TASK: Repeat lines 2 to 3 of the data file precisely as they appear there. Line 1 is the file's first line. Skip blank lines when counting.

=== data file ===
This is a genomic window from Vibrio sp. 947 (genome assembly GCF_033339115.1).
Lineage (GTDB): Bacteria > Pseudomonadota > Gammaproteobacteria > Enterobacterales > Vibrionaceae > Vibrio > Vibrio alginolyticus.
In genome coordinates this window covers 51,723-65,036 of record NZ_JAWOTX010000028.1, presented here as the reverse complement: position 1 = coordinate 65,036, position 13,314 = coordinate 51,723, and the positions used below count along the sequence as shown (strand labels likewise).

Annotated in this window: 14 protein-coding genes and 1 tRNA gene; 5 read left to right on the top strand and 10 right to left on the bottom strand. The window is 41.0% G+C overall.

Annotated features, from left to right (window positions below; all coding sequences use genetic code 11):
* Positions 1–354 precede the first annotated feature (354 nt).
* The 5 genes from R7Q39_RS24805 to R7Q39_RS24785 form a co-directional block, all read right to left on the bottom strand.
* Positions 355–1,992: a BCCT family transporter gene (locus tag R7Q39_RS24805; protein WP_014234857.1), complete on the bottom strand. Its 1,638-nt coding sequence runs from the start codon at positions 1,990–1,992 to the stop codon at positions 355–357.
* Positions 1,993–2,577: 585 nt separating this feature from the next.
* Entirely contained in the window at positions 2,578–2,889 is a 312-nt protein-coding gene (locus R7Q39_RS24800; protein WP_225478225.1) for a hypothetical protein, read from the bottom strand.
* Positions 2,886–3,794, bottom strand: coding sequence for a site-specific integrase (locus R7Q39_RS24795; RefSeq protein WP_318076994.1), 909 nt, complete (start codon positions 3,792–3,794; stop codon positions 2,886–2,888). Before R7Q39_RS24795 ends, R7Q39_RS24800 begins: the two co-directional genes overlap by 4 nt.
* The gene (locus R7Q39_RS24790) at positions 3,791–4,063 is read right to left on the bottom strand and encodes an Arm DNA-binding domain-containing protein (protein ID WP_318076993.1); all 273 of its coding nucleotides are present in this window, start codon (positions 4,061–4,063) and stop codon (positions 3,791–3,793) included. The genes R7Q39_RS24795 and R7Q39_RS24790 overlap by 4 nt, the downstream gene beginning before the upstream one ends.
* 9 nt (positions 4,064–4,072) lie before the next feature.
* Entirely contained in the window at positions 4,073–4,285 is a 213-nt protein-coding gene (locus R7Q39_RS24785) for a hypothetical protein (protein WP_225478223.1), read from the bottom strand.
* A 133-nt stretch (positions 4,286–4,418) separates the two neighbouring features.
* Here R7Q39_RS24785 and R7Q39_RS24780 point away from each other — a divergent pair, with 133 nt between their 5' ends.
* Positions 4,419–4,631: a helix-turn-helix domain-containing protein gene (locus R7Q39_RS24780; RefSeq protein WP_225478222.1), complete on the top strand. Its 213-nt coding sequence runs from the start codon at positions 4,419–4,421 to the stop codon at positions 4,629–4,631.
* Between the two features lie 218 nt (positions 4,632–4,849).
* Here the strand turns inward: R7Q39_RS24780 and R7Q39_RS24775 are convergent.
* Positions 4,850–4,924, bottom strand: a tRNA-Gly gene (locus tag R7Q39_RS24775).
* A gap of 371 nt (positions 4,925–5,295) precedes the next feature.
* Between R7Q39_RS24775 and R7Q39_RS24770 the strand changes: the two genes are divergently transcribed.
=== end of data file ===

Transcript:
Lineage (GTDB): Bacteria > Pseudomonadota > Gammaproteobacteria > Enterobacterales > Vibrionaceae > Vibrio > Vibrio alginolyticus.
In genome coordinates this window covers 51,723-65,036 of record NZ_JAWOTX010000028.1, presented here as the reverse complement: position 1 = coordinate 65,036, position 13,314 = coordinate 51,723, and the positions used below count along the sequence as shown (strand labels likewise).